Students were welcomed to learn and discuss eating disorders and other mental health issues. @MENTALHEALTHTHATMCINSTAGRAM/COURTESY
By Mary Haley, Asst. Social Media Editor
Mental Health at Manhattan College, a new club on campus, hosted a panel led by The Hidden Opponent (THO). Several organizations contributed, with members discussing resources available for anyone struggling with an eating disorder and how to help people who may not know they’re struggling.
Advocates in the organizations, including Manhattan College students, spoke on their struggles with eating disorders while they were in college, as the panel was geared towards showing support for college students and student athletes.
THO is an accredited non-profit and advocacy group whose focus is to raise awareness of student athletes’ mental health and address the stigma of mental health issues within sports culture, according to their website thehiddenopponent.org.
Southern Smash, a program within the National Alliance for Eating Disorders, was also present on the panel. The program’s founder, McCall Dempsey, was on the panel, and said that she came up with the idea in hopes to take clinical perspectives and mix them with real life stories.
Both leaders and advocates from the organizations present, as well as current MC students, contributed to the panel’s discourse regarding eating disorders.
Colleen Werner, a mental health counselor, spoke on the livestream about her personal story with anorexia in college.
“I didn’t think there was anything wrong with my relationship with food or what I was doing with food […] Food and my relationship with my body really consumed so much of my life,” Werner said. “I was just like, ‘Oh, this is just what life is, this is just all it is.’”
Werner recounted her experience in college with an eating disorder, and how being a dance major and a model reinforced a hurtful cycle because of the stress of being involved in two body focused industries. In the dance and modeling world, constant dieting and unhealthy habits are used by people in order to conform to the beauty standard they are expected to fit into. Werner explained that many people did not see any problems with her unhealthy habits and even encouraged her eating disorder when people would praise her for losing weight.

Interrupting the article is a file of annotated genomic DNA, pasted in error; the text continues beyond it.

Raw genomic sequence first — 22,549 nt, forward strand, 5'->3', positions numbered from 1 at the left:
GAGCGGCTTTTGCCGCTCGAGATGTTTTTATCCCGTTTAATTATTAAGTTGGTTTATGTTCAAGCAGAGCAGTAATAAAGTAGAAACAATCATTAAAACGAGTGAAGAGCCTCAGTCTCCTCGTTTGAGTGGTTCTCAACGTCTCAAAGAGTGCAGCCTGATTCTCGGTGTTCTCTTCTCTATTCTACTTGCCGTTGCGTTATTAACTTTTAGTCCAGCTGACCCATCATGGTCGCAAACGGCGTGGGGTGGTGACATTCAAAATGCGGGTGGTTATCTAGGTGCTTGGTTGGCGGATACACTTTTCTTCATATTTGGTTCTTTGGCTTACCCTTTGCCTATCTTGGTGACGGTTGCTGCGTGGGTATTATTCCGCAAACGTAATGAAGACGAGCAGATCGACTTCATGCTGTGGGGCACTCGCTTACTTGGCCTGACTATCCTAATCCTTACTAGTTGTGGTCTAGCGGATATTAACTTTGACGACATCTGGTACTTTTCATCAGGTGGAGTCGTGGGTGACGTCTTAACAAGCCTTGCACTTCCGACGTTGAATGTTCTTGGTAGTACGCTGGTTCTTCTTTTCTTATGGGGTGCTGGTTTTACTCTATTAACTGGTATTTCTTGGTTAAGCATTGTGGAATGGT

“The disorder was never satisfied,” Werner said. “There was never a point where what I was doing to my body was ever enough. There was never a number that was like ‘Oh I’ve checked that off, everything is just great.’”
In her experience living with an eating disorder came a point where it was too overwhelming to keep struggling for Werner. The summer before her sophomore year of college she recognized feeling anxious “24/7” and being “totally consumed” by her eating disorder.
Werner shared a time she overheard her friends talking about their eating disorders and how she remembered experiencing those same feelings. As a result, Werner quickly started to go to therapy to heal her relationship with food and her body image.
As a college athlete on the panel, Patrick Devenny, opened up about his eating disorder struggles in college when playing on the University of Colorado football team.
As a man, Devenney makes up the 33% percent of “males who have used unhealthy behaviors as an attempt to alter their weight.” Devenny said this point in order to show that eating disorders do not discriminate, and they do not pertain only to women as the media often portrays.
“[Eating disorders] really [are] something that need to be discussed more and even beyond seeing them exclusively male or female or athletes in general,” Devanney said.
Devenney also received the same praise on his body as Werner did when they were both severely struggling with their bodies. Especially as a division one football player, Devenney opened up about the quick physical transition he was expected to make when he was switched from quarterback to tight end at the end of his freshman year at the University of Colorado.